I’ve been reading a book that explores early 20th century Ukrainian history through narrative and I'm learning about Ukraine's rich culture. Sunflowers under Fire (Diana Stevan) was a Whistler Independent Book Finalist in 2019. The author explores her family’s experiences in western Volhynia, which was under Polish influence. (As opposed to my family’s experiences in eastern Volhynia, under Soviet influence).
|In Conversation in Volhynian village|
As the descendant of German Russians, these Ukrainian traditions, many revolving around religion, are new to me. The faith practices of Ukrainians, Russians, and Germans were suppressed under communism and both orthodox and protestant churches were outlawed. Karl Marx called religion “the opiate of the masses.”
Church buildings were re-purposed to store grain throughout the Soviet times while church bells were melted for the war effort. Religious meetings, outside of churches, were also banned. My own grandfather, on trial in the summer of 1937 during the Great Terror, had been charged with, among other things, having a bible in his possession.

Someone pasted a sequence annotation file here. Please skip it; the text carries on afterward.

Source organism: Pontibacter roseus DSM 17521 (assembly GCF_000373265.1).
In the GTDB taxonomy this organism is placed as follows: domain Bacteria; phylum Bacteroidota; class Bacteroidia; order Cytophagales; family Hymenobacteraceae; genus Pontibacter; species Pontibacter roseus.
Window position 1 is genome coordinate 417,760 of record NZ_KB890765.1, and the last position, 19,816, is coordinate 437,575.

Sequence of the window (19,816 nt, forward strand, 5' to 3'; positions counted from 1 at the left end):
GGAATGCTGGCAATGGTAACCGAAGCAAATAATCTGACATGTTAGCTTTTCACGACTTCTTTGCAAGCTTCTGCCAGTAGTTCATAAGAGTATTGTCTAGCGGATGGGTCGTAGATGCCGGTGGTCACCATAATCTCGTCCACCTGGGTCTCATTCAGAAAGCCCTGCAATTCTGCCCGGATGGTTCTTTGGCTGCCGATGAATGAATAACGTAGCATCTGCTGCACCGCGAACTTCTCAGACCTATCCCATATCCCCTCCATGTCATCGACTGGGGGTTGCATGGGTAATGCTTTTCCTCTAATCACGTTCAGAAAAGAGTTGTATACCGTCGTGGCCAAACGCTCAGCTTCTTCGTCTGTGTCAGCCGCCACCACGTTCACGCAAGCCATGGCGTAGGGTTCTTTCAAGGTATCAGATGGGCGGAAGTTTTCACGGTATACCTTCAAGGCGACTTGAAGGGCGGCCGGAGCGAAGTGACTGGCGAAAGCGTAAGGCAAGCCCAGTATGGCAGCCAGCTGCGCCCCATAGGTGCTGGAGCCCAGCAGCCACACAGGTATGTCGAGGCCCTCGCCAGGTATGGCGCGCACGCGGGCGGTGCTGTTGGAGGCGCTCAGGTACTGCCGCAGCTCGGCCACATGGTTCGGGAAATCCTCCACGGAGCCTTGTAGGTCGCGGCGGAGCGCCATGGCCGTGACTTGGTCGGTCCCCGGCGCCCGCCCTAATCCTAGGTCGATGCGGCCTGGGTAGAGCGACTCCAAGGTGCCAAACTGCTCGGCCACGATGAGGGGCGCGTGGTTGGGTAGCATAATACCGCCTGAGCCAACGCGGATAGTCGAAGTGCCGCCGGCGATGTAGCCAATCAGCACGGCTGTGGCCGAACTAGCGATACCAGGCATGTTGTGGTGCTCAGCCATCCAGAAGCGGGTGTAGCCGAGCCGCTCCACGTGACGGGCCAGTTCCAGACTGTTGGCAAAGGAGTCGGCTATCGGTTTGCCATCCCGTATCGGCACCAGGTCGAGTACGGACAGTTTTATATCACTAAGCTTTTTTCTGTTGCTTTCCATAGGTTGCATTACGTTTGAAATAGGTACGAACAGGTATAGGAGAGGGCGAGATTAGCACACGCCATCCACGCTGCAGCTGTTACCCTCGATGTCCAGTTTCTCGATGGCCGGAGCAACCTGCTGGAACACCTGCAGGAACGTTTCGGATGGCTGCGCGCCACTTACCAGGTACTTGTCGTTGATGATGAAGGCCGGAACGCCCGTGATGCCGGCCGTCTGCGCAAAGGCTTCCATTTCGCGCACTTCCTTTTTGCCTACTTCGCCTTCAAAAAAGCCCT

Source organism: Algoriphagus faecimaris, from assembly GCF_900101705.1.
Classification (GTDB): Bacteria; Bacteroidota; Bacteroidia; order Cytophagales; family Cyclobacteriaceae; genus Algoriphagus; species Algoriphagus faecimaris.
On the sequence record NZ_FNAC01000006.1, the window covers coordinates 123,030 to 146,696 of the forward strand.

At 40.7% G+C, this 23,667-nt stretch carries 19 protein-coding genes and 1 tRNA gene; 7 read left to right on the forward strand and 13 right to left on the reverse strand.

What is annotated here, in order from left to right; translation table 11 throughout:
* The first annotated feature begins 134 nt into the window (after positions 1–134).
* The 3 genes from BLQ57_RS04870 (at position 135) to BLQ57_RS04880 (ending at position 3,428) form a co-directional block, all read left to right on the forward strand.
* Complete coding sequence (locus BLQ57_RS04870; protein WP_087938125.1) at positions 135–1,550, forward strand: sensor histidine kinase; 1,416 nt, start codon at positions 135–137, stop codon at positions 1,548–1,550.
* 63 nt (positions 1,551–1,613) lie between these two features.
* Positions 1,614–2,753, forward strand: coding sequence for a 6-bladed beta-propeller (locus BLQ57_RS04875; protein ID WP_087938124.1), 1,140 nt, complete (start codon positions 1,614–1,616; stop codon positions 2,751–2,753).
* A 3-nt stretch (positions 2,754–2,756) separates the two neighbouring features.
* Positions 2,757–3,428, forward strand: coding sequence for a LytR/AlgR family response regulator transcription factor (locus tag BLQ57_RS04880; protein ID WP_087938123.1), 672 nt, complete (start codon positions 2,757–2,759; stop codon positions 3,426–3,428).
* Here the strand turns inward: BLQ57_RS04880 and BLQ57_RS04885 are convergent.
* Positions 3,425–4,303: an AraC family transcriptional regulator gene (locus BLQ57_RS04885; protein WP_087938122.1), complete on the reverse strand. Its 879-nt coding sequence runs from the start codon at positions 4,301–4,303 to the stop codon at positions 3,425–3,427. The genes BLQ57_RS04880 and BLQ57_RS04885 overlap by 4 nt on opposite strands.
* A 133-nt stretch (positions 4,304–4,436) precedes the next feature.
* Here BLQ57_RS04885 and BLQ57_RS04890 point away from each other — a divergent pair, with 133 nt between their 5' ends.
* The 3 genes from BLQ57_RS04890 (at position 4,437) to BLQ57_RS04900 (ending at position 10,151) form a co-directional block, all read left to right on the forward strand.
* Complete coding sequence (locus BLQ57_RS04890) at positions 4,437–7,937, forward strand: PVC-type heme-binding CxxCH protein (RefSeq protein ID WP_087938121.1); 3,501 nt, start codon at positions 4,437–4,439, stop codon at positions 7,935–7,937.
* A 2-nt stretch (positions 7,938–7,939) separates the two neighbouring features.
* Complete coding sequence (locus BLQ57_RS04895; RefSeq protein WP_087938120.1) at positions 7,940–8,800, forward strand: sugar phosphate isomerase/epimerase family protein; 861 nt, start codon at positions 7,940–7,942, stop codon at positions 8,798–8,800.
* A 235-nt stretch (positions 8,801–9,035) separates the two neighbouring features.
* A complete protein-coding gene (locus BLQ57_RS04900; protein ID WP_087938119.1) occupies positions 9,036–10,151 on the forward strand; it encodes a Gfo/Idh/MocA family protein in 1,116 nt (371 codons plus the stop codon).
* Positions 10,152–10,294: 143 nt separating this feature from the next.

|German Baptist church|
in Neudorf, Volhynia
Touring Kyiv back in 2004, the only thing bigger and grander than the monuments celebrating the victory of the Second World War, were the re-finished churches. Their gold-plated roofs glittered in the sun. Was it always the same old woman—ubiquitous at many of the grand sites, gold teeth matching the gold cupolas—sweeping for alms? Of course not. That could have been my own mom had she not finally made it to Canada.
The alternative to religion, for those abused by atheism and poverty, seemed to be a homemade distillery. And those were also ubiquitous on my travels through 21st century rural Ukraine.
|Homemade vodka in Ukrainian village|
|Perchersk Lavra Kyiv|
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